Wednesday News: Amazon, Riad Sattouf, free MMofA images, and seeing hearts
With Amazon Books, Jeff Bezos Is Solving Digital Retail’s Biggest Design Flaw – Remember when the first brick-and-mortar Amazon bookstore opened and people were kind of flummoxed at the eclectic selection of books and the way all the books faced outward? Well, this article from Fast Company suggests that the Amazon bookstore is all about discoverability. This is not the traditional brick-and-mortar bookstore where you browse the shelves for hours, but rather a data-driven experience intended to highlight popular and highly rated books.
Technically the stores are still an experiment. But after visiting one it’s clear that this is in some ways an ingenious refinement of the bookstore idea—what Warby Parker is to eyeglasses and Shake Shack is to fast food, Amazon Books is to Barnes & Noble. The store solves one of the biggest problems with online shopping: discoverability. The solution isn’t derived by stocking an infinite number of books; it’s just the opposite—this bookstore uses data-driven design to increase the likelihood that you will pick up a book that you didn’t know you wanted to read. And it’s part of a larger push within Amazon to reinvent the way physical retail works that includes the automated Amazon Go convenience store. – Fast Company
The Future is Here: An Interview with Riad Sattouf, Author of “The Arab of the Future” – Fascinating interview with Riad Sattouf, including insights into his process (e.g. he envisions a whole book at once), the political context of his work, and his own childhood, of course, which is featured in the graphic memoir. It is difficult to excerpt any of the quotes from the interview without context of other quotes, so here is a summary of Sattouf’s work, in case you are not familiar with him:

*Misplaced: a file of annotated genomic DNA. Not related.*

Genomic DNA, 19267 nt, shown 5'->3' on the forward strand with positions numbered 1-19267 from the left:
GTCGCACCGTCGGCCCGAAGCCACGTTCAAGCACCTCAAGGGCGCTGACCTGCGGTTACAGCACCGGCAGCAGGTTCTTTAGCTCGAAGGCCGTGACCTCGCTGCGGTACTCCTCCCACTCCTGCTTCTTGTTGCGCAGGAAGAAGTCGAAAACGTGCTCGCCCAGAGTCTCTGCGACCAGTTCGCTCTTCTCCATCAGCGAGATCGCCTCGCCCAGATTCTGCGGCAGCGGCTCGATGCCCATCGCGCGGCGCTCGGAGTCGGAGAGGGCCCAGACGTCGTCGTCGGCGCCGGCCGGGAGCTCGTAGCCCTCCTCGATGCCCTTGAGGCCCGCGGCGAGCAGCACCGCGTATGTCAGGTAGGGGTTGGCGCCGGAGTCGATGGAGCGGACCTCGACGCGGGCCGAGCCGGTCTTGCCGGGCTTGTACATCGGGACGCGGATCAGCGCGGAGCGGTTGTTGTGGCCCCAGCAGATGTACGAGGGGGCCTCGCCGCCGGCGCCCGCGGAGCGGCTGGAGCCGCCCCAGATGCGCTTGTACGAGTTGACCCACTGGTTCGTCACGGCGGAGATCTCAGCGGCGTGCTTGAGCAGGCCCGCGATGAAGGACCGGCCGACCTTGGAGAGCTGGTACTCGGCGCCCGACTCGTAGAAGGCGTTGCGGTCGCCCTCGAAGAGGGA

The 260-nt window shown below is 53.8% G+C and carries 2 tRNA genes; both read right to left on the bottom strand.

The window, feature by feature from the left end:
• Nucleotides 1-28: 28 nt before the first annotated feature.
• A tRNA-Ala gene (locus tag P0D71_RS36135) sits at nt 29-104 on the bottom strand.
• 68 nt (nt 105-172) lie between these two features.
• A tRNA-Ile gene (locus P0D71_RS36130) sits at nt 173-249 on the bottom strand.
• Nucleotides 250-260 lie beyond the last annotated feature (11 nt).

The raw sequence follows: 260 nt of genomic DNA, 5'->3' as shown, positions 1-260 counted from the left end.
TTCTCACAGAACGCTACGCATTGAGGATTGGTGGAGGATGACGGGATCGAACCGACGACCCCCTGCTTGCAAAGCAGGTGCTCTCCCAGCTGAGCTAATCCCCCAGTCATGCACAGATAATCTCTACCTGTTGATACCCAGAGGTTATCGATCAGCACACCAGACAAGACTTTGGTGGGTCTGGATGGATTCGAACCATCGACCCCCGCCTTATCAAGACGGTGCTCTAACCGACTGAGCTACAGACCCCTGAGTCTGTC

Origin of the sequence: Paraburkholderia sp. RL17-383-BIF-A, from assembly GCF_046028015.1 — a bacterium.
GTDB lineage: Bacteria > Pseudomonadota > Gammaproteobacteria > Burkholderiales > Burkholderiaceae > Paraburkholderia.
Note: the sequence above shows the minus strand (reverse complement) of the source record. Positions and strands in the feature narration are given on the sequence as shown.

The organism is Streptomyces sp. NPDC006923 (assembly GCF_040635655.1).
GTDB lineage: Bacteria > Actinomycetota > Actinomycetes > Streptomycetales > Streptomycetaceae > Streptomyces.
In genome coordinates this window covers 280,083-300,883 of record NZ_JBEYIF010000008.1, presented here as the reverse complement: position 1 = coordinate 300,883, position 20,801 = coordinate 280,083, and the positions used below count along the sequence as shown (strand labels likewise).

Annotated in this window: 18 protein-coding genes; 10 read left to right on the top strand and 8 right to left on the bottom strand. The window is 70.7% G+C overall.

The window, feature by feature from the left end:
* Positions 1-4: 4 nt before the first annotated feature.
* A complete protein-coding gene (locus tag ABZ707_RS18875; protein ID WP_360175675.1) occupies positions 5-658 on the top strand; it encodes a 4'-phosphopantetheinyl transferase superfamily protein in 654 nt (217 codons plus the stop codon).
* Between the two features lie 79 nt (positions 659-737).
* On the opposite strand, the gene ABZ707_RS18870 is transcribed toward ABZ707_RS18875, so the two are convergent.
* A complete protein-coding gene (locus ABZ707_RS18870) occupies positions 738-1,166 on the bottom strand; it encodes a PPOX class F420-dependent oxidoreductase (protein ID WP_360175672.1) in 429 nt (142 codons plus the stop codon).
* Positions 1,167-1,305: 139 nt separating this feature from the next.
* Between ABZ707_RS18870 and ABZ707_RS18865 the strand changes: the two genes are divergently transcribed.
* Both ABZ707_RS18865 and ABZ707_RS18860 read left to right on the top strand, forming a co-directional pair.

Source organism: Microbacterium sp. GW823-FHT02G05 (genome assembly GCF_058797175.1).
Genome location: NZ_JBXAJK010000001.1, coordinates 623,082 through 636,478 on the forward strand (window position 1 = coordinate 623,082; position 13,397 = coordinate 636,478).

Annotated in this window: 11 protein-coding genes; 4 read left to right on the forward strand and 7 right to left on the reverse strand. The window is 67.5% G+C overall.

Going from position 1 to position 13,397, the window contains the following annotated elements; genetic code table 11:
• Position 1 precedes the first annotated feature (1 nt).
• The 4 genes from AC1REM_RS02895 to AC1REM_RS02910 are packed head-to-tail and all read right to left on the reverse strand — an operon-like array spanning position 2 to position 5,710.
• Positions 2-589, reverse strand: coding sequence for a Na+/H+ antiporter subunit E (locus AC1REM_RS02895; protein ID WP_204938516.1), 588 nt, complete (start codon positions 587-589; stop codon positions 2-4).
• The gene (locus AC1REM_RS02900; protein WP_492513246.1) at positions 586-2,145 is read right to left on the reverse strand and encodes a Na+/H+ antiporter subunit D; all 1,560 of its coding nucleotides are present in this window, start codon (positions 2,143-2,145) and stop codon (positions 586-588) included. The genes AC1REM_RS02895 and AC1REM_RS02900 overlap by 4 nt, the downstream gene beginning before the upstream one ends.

Sattouf was in Los Angeles to speak at ALOUD (a series of conversations, readings, and performances at the downtown Central Library) to promote the second volume of his critically acclaimed graphic memoir, The Arab of the Future, a best seller in France. In Volume I, his father Abdel-Razak, a pan-Arabist with dreams of a different life, moves his family from France to the Great Socialist People’s Libyan Arab State, and then to his ancestral village, Ter Maaleh, near Homs, Syria. Writing from the perspective of his childhood self, Sattouf shows the idiosyncrasies and absurdities of the forces that shape his family and the worlds they inhabit. He depicts his sense of dislocation and the differences between his various homes through the use of vivid, sensual colors, tinting each country’s landscape with the colors of its national flag. Volume II focuses on his family’s time in Ter Maaleh during the reign of Hafez al-Assad in the mid-1980s. Riad struggles with adolescence; he’s taunted as a “filthy Jew” at school, because of how he looks, and generally feels out of place in the country’s increasingly religious and nationalist atmosphere. Sattouf displays his skills as a master cartoonist — he narrates and draws with indelible tenderness, humor, nuance, and honesty. Alison Bechdel has called the work “beautiful, funny, and important,” and Zadie Smith recently commented that she “tore through” both volumes. It’s no wonder that these stories are so engrossing; Sattouf says these were the books he wanted to write before he died. There is urgency and fearlessness in his storytelling. – Los Angeles Review of Books
The Metropolitan Museum of Art Makes 375,000 Images of Fine Art Available Under a Creative Commons License: Download, Use & Remix – This is a remarkable rejection of the trend to further narrow public access to creative works (from which even more creativity flows):
What do you need to make art? Why, art, of course: the works that have come before provide inspiration, establish a tradition to follow and expand, and now, in our digital age, even provide the very materials to work with. The Metropolitan Museum of Art has assured us that we should feel free to “use, remix, and share” their latest batch of 375,000 digitized artworks of a variety of forms and from a variety of eras in any which way we like. In partnership with Creative Commons, they’ve released them all under the latter’s CC0, or “no rights reserved” license, which places them “as completely as possible in the public domain, so that others may freely build upon, enhance and reuse the works for any purposes without restriction under copyright or database law.” – Open Culture